In one embodiment, variable checker 2302 is further configured to locate local variable names referenced in function definition A06. Local variables may be specified in algorithms within the function definitions A06. If local variable names are specified in function definition A06, they should be named according to organizational rules. However, local variable names are not necessarily used in other sections of the class specification A00, so once located in the function definition A06 section, there is no other section with which to check the local variable name. Hence, if a local variable name is found only once in a given algorithm in function definitions A06, there exists the possibility that the variable is incorrectly spelled somewhere else within the given algorithm. Although not conclusive, a single occurrence of a local variable name within an algorithm of function definitions A06 can mean that there might be an error in the design specification, so single occurrences of local variable names are reported. Alternatively, the frequencies of occurrences of the local variables can be reported. Therefore, a user is alerted to the possibility of an error and can research the issue further.
With respect to the checks relating to class attribute names and function parameter names as described above, verification tool 512 reports a discrepancy if one is found. For example, reporter 2306 of verification tool 512 can report any discrepancies with respect to the design specification being verified by saving data representing the problem in local or shared memory, by displaying an indication of the problem, by printing an indication of the problem, or by any combination of these. Furthermore, in the embodiment in which local variable occurrences are verified, reporter 2306 can report single occurrences of local variables in any of the same manners. In one embodiment, the information used in reporting discrepancies includes the number of times that a given attribute or parameter is used in a respective function represented in function definition A06.
Rules 2304 includes documentation rules with respect to organizational naming conventions regarding, for example, class attribute names, function parameter names, structure names and local variable names. For example, in one implementation, attribute names are prefixed with “m_”, function parameters are prefixed with either “in_”, “out_”, or “inOut_”, and local variable names are prefixed with “loc_”. Rules 2304 are not limited to the number or type of rules described above, for rules 2304 can be implemented to include any number of organizational constraints relating to design specification generation, that is, naming rules or otherwise. Other conventions embodied in rules 2304 may be used to verify other elements of a design specification.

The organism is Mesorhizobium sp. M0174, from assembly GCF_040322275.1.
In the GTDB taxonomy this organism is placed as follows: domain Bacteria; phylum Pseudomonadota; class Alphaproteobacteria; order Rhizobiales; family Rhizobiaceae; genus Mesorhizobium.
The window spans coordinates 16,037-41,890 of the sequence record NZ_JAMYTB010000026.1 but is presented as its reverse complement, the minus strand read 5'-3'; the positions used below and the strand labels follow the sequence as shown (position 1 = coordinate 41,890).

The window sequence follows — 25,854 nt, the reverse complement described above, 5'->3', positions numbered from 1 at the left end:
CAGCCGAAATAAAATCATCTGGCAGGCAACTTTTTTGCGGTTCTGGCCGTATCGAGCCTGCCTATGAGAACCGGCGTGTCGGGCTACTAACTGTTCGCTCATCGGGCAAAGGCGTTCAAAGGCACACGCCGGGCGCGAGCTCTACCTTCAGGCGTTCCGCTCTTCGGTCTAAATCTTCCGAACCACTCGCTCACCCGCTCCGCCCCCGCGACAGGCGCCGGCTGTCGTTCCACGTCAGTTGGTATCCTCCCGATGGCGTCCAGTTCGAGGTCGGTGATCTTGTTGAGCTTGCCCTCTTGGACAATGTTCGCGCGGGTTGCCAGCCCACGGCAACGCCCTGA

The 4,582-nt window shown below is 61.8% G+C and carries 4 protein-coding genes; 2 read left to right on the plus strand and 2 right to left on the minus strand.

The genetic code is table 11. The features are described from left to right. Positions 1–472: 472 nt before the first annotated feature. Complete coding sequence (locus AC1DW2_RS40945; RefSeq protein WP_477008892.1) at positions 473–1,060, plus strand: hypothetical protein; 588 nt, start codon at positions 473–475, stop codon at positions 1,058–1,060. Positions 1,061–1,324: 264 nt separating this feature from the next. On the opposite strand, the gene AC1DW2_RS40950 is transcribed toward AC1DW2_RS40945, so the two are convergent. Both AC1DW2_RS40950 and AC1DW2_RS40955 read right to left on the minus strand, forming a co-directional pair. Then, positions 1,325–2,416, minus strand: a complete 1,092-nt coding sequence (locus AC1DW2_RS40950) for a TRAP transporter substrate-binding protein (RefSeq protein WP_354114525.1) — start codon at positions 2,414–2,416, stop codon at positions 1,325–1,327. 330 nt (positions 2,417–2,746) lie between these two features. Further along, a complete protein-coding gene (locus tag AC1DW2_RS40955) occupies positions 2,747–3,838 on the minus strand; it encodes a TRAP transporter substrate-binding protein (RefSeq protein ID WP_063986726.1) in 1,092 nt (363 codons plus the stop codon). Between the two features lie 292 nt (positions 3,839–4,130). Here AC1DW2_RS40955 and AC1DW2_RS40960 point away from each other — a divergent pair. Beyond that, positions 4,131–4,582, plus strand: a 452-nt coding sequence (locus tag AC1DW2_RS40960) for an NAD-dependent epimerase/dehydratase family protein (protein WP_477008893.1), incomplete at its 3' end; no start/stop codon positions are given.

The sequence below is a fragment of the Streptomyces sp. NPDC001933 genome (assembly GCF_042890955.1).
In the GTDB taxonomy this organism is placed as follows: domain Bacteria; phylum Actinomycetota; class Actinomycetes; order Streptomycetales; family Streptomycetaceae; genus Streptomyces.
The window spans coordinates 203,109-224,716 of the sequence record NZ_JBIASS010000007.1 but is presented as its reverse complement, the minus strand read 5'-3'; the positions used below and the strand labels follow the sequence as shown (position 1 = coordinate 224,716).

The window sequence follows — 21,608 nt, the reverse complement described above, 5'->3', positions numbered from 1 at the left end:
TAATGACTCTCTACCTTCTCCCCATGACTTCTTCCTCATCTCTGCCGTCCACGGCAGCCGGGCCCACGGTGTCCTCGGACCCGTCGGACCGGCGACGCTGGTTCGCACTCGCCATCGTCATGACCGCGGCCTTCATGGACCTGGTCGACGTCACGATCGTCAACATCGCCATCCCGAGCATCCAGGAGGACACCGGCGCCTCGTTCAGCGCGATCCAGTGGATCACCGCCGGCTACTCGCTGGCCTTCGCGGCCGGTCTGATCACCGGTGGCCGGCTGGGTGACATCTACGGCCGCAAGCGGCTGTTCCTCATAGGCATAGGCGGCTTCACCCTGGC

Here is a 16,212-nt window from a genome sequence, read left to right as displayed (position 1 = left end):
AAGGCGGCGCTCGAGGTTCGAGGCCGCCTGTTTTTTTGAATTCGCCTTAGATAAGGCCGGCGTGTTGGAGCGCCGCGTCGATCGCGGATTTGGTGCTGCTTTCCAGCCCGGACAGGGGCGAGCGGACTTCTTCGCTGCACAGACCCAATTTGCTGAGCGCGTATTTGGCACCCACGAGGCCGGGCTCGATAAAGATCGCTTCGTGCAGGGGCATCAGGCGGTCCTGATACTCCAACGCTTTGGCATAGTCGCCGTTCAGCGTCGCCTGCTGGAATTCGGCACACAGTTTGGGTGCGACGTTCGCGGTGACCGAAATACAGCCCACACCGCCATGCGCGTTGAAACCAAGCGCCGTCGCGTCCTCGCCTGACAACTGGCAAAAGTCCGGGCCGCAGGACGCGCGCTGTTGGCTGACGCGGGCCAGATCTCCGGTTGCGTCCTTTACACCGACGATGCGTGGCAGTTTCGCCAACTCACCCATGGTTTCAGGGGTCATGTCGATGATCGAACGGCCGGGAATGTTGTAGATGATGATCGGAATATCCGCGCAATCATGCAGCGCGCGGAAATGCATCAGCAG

Rules 2304 are used by the variable checker 2302 to check the design specification document or file. The naming conventions embodied in rules 2304 are used to locate applicable elements, for example, class attributes names, function parameter names and local variable names, within the different sections of the class specification A00 (i.e., function list A02, class attributes A04, function definition A06) so that the elements can be compared to occurrences in other sections of the class specification A00. Once a type of element of interest is located in the function list A02 or class attribute A04 sections based on rules 2304, for example, via naming prefixes associated with respective element types, the function definition section A06 is searched for a corresponding element. This search can entail a complete element name or part of an element name found in the respective section, rather than just the applicable prefix. Thus, misspelled occurrences of corresponding elements are likely to be found more readily.
Implementations of these teachings may vary. For example, elements may first be located in function definition A06 and then searched for and verified with corresponding elements in the function list A02 and class attributes A04.
Optional naming rule enforcer 2308 of verification tool 512 is a module that can enforce naming rules on occurrences of elements within the class specification A00 of a design specification. For example, when discrepancies are discovered within the various sections of the class specification A00, naming rule enforcer 2308 is configured to reconcile the discrepancies by re-naming the misspelled elements according to the rules. Rules 2304 is referenced by naming rule enforcer 2308 in the course of enforcing the naming conventions. Furthermore, verification tool 512 can be configured with other similarly functioning rule enforcers in addition to or instead of naming rule enforcer 2308, whereby any number of other rules or organizational conventions can be enforced upon the design specification document.